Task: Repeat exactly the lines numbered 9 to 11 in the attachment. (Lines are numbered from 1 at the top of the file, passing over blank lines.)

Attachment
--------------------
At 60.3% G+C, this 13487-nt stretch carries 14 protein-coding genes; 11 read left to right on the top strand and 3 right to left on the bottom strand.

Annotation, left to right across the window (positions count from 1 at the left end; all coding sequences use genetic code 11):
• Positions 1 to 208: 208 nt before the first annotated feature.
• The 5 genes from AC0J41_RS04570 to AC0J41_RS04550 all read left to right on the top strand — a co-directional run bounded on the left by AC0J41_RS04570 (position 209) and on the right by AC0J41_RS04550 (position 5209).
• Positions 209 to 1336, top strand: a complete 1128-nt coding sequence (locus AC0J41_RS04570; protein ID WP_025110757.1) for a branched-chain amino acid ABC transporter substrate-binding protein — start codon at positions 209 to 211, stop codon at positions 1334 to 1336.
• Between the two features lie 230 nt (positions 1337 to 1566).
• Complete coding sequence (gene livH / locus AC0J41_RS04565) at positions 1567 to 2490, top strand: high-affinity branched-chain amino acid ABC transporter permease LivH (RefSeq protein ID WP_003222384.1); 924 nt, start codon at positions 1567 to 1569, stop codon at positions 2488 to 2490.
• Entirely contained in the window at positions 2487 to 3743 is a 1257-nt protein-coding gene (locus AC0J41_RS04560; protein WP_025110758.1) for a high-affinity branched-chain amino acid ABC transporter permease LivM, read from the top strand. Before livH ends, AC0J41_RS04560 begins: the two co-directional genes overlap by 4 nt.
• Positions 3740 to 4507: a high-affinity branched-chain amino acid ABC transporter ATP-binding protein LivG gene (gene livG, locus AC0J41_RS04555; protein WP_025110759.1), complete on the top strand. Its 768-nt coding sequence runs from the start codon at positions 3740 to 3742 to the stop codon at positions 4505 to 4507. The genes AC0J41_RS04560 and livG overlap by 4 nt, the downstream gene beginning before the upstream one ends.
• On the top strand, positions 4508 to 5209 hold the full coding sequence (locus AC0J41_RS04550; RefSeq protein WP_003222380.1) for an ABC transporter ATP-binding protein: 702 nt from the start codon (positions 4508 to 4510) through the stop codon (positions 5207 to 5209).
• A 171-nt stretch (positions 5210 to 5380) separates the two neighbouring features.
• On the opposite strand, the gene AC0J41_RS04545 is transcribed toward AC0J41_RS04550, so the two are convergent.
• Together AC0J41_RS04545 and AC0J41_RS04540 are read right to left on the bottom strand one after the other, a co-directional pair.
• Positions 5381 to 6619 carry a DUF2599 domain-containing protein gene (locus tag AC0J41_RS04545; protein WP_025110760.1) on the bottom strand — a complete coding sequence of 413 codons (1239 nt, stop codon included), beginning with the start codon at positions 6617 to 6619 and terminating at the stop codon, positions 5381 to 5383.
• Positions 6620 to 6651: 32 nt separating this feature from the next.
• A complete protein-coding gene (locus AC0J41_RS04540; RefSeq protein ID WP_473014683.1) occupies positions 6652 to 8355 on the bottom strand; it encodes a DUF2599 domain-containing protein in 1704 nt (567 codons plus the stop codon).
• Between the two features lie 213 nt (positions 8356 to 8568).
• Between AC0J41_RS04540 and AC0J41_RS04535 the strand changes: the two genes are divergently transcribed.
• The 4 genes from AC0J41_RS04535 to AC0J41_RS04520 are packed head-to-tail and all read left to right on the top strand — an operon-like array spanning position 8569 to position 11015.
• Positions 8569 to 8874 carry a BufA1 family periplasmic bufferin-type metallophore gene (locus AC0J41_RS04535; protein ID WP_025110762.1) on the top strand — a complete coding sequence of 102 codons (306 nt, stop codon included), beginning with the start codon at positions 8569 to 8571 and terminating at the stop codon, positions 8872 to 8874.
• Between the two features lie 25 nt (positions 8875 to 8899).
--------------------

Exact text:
• Positions 3740 to 4507: a high-affinity branched-chain amino acid ABC transporter ATP-binding protein LivG gene (gene livG, locus AC0J41_RS04555; protein WP_025110759.1), complete on the top strand. Its 768-nt coding sequence runs from the start codon at positions 3740 to 3742 to the stop codon at positions 4505 to 4507. The genes AC0J41_RS04560 and livG overlap by 4 nt, the downstream gene beginning before the upstream one ends.
• On the top strand, positions 4508 to 5209 hold the full coding sequence (locus AC0J41_RS04550; RefSeq protein WP_003222380.1) for an ABC transporter ATP-binding protein: 702 nt from the start codon (positions 4508 to 4510) through the stop codon (positions 5207 to 5209).
• A 171-nt stretch (positions 5210 to 5380) separates the two neighbouring features.